Mozzarella Mayhem

It sounds like it should be easy, but of all the cheese I’ve made, Mozzarella has been my nemesis.  Now don’t get offended but at my house we don’t really consider it a “real Cheese.”  I say this because we prefer a cheese with more of a taste, body and age.  So interestingly I knew it would come up as a challenge so I began in September to try to master it.  That’s the thing about me I’m slightly competitive and I just decided that Stretched curd must be mastered.

Goat milk trial number one:  Well I decided to try the longer process of mozzarella from Debra Amrein-Boyes book 200 Easy Homemade Cheese recipes.  It uses a Thermo starter and then ripened the milk, then I was basically waited for the acidity to drop.  Well I got distracted by my horse and instead of the cheese acidifying for an hour is was sitting there for almost an hour forty-five minutes.  So once I started to heat the curd it just broke and would not stretch.  Failure number one!

Goat milk Trail two:  I then tried the mozzarella 2 from Debras Amrein-Boyes’ book- this is your junket mozzarella.  Well I made cheese but the stretch wasn’t very good and I had Mozzarella but the balls were hard and inconsistent.

So after talking to Debra about the hardness of making mozzarella with goat milk she reminded me that after all I am trying to make mozzarella with goat milk…meaning that a little more fat content might be more helpful.

By now November has arrived and I decided to try cows milk to make mozzarella.  I choose the junket mozzarella in Mary Karlin’s book, I found it really interesting that I was to add the acid (lemon juice) when the milk was warmed.  As soon as I added it the milk began to turn into small curds like ricotta.  Then I added the rennet which seemed like a lot of rennet to me and the curd became one mass and the whey separated instantly from the curd and there seemed no need to wait as long as she said.  I was concerned that the acidity was dropping too quickly so I started to stretch my curd- and it stretched and I got mozzarella out of it but it was not quite right.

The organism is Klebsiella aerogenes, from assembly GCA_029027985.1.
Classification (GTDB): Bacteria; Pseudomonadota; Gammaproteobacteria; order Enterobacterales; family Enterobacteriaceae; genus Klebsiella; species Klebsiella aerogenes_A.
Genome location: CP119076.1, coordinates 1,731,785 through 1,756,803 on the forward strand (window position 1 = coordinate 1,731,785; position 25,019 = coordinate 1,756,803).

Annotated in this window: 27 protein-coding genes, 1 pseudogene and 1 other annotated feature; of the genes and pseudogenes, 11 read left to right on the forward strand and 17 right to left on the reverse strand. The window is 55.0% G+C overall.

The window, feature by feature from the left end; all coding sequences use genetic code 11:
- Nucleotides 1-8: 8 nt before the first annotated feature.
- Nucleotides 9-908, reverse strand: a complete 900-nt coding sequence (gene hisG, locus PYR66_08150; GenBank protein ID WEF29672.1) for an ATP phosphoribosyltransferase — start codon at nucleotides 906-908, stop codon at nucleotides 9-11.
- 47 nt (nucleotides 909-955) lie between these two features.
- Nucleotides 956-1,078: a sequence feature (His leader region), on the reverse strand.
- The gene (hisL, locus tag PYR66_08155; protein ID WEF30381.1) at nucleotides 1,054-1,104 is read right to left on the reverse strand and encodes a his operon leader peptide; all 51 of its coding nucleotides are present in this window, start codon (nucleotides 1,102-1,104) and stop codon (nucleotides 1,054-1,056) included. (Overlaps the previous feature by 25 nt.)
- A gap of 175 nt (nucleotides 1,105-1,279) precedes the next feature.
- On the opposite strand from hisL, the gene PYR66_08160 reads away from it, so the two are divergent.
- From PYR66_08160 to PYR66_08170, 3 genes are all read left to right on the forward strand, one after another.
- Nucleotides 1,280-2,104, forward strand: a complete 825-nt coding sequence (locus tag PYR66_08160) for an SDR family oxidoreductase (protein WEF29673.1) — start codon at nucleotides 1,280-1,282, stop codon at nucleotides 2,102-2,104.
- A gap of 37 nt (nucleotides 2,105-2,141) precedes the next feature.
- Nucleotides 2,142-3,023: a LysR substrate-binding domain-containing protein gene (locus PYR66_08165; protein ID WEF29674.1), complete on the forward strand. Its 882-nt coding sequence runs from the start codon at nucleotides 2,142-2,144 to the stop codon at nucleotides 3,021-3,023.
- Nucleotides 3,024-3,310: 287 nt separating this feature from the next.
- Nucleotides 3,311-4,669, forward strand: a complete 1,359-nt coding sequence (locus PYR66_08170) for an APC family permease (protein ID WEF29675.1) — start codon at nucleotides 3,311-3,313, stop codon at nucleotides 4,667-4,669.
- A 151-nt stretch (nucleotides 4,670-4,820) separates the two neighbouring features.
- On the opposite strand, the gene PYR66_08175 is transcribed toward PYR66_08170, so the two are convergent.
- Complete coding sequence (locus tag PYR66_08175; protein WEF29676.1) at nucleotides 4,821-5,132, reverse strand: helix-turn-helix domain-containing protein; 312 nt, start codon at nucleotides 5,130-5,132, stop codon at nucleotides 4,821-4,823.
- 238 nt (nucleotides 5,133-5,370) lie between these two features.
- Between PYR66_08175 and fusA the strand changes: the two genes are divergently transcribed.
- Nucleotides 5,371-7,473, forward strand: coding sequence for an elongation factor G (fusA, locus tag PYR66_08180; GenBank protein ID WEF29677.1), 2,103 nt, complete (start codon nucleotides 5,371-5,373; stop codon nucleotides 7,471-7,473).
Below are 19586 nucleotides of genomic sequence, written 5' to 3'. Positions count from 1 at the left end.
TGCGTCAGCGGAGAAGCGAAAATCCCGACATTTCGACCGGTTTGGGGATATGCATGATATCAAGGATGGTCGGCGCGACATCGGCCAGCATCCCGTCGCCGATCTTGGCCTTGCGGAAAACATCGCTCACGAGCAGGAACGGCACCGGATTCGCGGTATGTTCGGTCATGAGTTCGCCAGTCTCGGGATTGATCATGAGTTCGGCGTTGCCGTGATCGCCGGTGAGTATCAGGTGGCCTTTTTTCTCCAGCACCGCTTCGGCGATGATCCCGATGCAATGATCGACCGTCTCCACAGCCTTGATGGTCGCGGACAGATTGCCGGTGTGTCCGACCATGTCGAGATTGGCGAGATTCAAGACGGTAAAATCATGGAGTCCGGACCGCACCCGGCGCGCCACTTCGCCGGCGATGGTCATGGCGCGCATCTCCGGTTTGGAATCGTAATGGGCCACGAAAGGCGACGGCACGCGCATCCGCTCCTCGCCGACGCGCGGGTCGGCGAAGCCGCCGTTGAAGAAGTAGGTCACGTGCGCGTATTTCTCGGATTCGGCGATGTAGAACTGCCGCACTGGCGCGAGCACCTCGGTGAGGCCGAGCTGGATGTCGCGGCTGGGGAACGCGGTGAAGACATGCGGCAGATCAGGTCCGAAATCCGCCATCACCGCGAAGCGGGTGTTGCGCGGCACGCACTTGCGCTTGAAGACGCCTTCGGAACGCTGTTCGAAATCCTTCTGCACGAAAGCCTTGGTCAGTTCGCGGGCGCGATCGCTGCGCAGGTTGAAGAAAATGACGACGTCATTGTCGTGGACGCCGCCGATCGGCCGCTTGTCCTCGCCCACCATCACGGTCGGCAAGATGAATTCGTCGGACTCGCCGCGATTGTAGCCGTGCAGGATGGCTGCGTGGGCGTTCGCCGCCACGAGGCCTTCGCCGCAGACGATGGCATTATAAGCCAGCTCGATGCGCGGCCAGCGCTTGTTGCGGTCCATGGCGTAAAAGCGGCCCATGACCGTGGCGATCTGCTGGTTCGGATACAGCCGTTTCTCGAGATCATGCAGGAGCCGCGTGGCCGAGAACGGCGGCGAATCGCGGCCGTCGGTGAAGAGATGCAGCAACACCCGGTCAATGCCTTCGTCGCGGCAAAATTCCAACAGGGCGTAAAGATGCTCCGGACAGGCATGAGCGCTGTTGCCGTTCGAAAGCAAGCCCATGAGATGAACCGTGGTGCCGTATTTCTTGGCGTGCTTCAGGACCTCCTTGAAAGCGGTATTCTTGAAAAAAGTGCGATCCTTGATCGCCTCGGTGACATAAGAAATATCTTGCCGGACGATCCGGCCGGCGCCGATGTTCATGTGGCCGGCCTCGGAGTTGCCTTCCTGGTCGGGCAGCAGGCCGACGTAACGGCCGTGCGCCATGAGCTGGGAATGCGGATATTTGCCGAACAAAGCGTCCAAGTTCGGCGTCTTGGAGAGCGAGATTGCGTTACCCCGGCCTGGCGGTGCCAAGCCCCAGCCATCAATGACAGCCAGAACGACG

Cow’s milk Mozzarella with the Mozzarella recipe from Debra’s book:  Well this was easy.  Maybe it was because I had failed miserably so many times?   I add the citric acid to the milk before warming, heat to the temp; I didn’t at CaCl because I had raw milk, so I moved directly to the rennet and then the recipe said to stir the curd after I cut it for 20 minutes while heating and another 20 minutes off heat.  As soon as I added the rennet the Ph meter was dropping quickly so I waited until the meter read 5.2 and then began the process of the boiling water with salt in it and stretching the curd.  It was amazing like that “Ah Ha light bulb moment”.  It was so easy I couldn’t believe it, and it stretched beautifully like ribbons of cheese!  I was braiding cheese, making mozzarella balls and a few other sticks of mozzarella.  Finally I get it! When I broke apart a mozzarella ball it was soft and had distinct stringy, stretched sections and the taste was rich and creamy, and it smelled almost like butter.   This might have actually changed my opinion of Mozzarella.

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Biggest difference was that I used cow’s milk that was fresh from a cow with the cream separating on top of the milk.  It really does have everything to do with your source of milk.


  1. Gorgeous cheese! The 30 minute recipe works every time – the only downside is it needs to be eaten right away – but, probably not a problem at your house. The Traditional Mozza recipe is a keeper, for me. I need a PH meter, but watched Deb make it at my house, and the key “keeper” point for me is I can vacuum pack the cut curd before the heat and stretch and they will keep a long while – and I can heat and stretch as I need. She made a double batch which would be about three portions to vacuum pack.

  2. Needs to be eaten right away? If that does become a problem I could help you with that. Terrific post, keep up the good work.

  3. I’m so happy to read this. This is the type of manual that needs to be given and not the random misinformation that’s at the other blogs. Appreciate your sharing this best doc.

  4. I didn’t love the junket mozzarella either… but I am simply in awe of your beautiful braids and creamy looking mozzarella. Wow. Congratulations on your great success!

  5. Congrats! your mozza success looks beautiful, the braids are really impressive

  6. I realy like your website looks very neat


  1. […] at Crazy Mare Ranch has enjoyed her first real success with mozzarella this challenge. One of her lessons was to use […]

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